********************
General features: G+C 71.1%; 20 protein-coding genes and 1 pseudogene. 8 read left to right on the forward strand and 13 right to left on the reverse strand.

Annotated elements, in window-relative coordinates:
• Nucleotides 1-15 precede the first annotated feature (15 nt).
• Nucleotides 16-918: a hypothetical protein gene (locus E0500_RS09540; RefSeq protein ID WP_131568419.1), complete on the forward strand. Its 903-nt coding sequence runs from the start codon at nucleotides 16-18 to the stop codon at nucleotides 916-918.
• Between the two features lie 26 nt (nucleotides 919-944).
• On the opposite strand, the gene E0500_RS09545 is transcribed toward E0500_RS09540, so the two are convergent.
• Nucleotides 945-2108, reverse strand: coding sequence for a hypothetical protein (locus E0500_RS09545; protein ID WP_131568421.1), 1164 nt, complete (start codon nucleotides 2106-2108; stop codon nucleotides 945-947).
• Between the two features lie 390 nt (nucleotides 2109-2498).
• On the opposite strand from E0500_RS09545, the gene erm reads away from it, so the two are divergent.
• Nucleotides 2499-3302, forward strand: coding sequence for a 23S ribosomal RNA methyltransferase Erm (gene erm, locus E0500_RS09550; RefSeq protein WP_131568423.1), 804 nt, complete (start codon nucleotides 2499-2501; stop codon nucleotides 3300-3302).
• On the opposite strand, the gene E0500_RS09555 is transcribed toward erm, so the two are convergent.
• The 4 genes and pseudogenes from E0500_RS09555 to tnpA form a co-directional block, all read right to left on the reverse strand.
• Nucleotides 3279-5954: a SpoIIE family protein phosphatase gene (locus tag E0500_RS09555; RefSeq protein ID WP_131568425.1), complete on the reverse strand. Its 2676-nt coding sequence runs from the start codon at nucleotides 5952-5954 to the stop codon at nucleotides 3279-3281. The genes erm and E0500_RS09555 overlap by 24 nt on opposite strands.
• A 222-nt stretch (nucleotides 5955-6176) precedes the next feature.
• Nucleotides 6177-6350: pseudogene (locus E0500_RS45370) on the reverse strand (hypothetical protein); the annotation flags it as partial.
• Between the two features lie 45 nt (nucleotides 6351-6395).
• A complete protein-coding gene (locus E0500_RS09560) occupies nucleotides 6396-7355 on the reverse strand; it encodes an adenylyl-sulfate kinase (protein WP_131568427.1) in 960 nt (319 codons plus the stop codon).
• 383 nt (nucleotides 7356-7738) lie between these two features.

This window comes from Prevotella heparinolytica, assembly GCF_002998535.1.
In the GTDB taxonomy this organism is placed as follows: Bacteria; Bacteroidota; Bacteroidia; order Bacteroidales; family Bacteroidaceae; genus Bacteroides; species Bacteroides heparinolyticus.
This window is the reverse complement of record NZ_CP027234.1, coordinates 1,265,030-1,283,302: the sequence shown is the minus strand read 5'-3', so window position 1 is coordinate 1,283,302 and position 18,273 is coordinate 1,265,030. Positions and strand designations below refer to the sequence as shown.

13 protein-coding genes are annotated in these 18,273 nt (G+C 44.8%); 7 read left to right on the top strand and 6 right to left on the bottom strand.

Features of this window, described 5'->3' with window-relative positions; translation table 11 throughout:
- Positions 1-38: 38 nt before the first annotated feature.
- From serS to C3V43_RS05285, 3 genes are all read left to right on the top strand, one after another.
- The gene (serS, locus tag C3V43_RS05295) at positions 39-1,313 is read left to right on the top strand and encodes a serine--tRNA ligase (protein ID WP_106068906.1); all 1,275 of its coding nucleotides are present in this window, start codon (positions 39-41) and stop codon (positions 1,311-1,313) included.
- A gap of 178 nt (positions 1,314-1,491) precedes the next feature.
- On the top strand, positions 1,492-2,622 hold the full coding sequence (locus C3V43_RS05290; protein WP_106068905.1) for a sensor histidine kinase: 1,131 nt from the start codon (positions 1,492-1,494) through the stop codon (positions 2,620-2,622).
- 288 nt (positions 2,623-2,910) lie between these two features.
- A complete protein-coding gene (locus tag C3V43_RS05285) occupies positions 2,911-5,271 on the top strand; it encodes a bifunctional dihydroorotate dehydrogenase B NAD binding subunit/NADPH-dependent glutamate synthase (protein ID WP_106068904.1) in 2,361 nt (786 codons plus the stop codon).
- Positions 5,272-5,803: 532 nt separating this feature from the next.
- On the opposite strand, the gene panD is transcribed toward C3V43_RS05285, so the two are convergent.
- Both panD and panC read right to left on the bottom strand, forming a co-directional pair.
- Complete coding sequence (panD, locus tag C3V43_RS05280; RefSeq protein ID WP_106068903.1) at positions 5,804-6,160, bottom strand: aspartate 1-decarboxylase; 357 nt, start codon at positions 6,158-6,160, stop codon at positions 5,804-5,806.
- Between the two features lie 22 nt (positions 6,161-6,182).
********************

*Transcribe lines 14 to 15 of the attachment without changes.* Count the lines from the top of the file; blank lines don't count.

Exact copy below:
• A 222-nt stretch (nucleotides 5955-6176) precedes the next feature.
• Nucleotides 6177-6350: pseudogene (locus E0500_RS45370) on the reverse strand (hypothetical protein); the annotation flags it as partial.